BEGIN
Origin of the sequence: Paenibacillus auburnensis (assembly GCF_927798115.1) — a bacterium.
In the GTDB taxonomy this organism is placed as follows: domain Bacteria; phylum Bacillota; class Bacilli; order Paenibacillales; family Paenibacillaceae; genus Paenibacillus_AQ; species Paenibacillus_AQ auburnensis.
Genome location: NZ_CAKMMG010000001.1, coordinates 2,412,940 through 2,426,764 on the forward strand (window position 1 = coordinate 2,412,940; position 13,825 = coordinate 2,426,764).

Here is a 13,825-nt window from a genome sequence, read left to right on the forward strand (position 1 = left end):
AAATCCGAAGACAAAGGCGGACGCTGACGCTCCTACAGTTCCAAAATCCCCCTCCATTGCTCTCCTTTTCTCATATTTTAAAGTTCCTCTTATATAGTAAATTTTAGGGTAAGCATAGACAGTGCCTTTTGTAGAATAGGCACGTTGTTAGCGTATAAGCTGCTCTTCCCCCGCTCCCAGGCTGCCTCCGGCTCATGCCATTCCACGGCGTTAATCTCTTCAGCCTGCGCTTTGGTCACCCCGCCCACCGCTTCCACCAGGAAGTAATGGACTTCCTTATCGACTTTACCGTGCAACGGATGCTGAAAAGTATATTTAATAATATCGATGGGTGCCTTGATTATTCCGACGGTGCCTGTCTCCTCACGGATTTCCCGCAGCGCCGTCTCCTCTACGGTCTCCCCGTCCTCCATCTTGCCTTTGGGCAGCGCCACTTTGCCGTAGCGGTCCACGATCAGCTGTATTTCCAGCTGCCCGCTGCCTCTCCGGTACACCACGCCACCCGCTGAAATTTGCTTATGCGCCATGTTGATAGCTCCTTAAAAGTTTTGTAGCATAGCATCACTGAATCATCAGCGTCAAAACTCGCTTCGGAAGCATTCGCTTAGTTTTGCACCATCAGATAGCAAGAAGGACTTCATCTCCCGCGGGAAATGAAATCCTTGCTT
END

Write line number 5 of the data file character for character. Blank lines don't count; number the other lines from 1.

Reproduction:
AAATCCGAAGACAAAGGCGGACGCTGACGCTCCTACAGTTCCAAAATCCCCCTCCATTGCTCTCCTTTTCTCATATTTTAAAGTTCCTCTTATATAGTAAATTTTAGGGTAAGCATAGACAGTGCCTTTTGTAGAATAGGCACGTTGTTAGCGTATAAGCTGCTCTTCCCCCGCTCCCAGGCTGCCTCCGGCTCATGCCATTCCACGGCGTTAATCTCTTCAGCCTGCGCTTTGGTCACCCCGCCCACCGCTTCCACCAGGAAGTAATGGACTTCCTTATCGACTTTACCGTGCAACGGATGCTGAAAAGTATATTTAATAATATCGATGGGTGCCTTGATTATTCCGACGGTGCCTGTCTCCTCACGGATTTCCCGCAGCGCCGTCTCCTCTACGGTCTCCCCGTCCTCCATCTTGCCTTTGGGCAGCGCCACTTTGCCGTAGCGGTCCACGATCAGCTGTATTTCCAGCTGCCCGCTGCCTCTCCGGTACACCACGCCACCCGCTGAAATTTGCTTATGCGCCATGTTGATAGCTCCTTAAAAGTTTTGTAGCATAGCATCACTGAATCATCAGCGTCAAAACTCGCTTCGGAAGCATTCGCTTAGTTTTGCACCATCAGATAGCAAGAAGGACTTCATCTCCCGCGGGAAATGAAATCCTTGCTT